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Twitter’s algorithms prefer to shove right-wing content down users’ throats

The platform is working to understand why that is happening.

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Image: Unsplash

Twitter recently took to a blog post on the platform’s website to share findings from internal research that the company has been performing. The company’s research found that its algorithms that are used to display relevant content tend to prefer showing political content from right-wing sources as opposed to content from the political left.

In the blog post, Twitter detailed the steps that it took to perform this research. The company analyzed millions of tweets from accounts in seven different countries, studying how its algorithms amplified certain content. It also looked at hundreds of millions of tweets that included links to news outlets.

The research showed that in six out of the seven countries researched, all but one saw tweets posted from the political right amplified on users’ timelines more than similar posts from the left. It also found that right-leaning news outlets tend to see more amplification when compared to more left-leaning outlets.

Twitter doesn’t seem to know exactly why this is happening this way. Rumman Chowdhury, head of machine learning at Twitter, told Protocol, “When algorithms get put out into the world…We can’t model for how individuals or groups of people will use Twitter, what will happen in the world in a way that will impact how people use Twitter.”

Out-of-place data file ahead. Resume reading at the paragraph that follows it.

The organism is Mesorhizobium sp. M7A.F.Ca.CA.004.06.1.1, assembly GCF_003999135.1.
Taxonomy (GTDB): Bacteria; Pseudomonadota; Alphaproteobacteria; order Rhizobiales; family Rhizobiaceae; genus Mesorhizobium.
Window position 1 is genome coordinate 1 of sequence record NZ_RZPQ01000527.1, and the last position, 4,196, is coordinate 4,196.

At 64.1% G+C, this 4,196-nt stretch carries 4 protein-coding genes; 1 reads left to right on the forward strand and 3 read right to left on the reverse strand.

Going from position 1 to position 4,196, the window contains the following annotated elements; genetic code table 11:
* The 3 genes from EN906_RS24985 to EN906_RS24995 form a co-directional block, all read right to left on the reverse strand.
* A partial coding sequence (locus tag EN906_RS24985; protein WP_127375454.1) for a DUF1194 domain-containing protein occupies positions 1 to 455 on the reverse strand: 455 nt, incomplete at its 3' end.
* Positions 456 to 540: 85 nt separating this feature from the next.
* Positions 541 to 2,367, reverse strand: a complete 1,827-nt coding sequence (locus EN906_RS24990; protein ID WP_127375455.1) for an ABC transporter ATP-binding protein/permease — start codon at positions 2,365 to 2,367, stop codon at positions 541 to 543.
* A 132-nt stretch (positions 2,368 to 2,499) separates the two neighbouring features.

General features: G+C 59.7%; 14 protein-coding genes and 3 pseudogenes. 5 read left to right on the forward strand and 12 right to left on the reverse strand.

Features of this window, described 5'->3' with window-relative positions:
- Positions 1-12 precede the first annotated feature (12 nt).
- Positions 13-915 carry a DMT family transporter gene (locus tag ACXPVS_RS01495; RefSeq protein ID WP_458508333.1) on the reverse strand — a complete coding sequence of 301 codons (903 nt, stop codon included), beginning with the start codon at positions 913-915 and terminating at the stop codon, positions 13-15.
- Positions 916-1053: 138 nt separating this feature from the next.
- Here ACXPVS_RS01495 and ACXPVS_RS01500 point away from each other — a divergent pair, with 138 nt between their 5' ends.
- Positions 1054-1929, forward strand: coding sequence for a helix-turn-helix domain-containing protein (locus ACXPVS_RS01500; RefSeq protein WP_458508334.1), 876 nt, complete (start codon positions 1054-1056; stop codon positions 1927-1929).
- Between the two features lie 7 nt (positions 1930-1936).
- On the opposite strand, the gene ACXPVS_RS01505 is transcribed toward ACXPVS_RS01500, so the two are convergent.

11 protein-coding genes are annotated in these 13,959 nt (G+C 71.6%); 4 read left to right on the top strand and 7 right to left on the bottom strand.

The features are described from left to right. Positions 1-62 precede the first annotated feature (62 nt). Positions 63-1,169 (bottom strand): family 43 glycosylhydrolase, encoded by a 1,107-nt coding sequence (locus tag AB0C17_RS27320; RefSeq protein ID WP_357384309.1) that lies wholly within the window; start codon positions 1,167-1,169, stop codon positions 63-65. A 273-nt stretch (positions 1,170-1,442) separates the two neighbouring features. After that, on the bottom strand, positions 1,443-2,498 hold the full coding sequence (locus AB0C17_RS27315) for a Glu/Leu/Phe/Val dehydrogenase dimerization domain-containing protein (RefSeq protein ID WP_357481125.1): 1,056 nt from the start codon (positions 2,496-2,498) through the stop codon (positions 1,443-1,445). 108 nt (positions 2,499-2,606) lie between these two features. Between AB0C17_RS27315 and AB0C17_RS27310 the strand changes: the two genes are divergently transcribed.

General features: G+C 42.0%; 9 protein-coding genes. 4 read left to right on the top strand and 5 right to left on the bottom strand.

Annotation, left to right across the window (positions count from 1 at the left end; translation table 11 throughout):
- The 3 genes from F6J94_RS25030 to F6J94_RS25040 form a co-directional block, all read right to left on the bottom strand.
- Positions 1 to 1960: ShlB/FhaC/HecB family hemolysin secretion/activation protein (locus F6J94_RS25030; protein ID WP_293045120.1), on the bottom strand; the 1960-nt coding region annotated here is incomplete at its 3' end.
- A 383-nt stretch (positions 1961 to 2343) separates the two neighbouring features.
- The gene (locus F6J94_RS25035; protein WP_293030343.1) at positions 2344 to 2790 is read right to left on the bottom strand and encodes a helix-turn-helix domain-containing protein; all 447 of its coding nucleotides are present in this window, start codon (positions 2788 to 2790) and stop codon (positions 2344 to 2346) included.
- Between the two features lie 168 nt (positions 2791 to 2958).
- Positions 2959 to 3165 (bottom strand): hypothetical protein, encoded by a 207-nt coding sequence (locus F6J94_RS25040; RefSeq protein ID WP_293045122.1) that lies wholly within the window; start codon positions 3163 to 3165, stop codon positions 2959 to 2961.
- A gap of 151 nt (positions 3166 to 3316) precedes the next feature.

While it’s not very reassuring to learn that the platform doesn’t know why its algorithms act the way they do, it’s nice to see this kind of transparency from Twitter. It’s a breath of fresh air after hordes of Facebook internal research had to be leaked before the company would share anything.

Twitter also said that it is working on a way to make the data it used for this research available to third-party researchers so that these findings can be validated.

Of course, user privacy is the main concern with something like this, but the platform says it is “finalizing a partnership to leverage privacy-preserving technology to enable third-party researchers to reproduce this type of work, while also protecting and safeguarding the privacy of people who use Twitter.”

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Staff writer at KnowTechie. Alex has two years of experience covering all things technology, from video games to electric cars. He's a gamer at heart, with a passion for first-person shooters and expansive RPGs. Shoot him an email at

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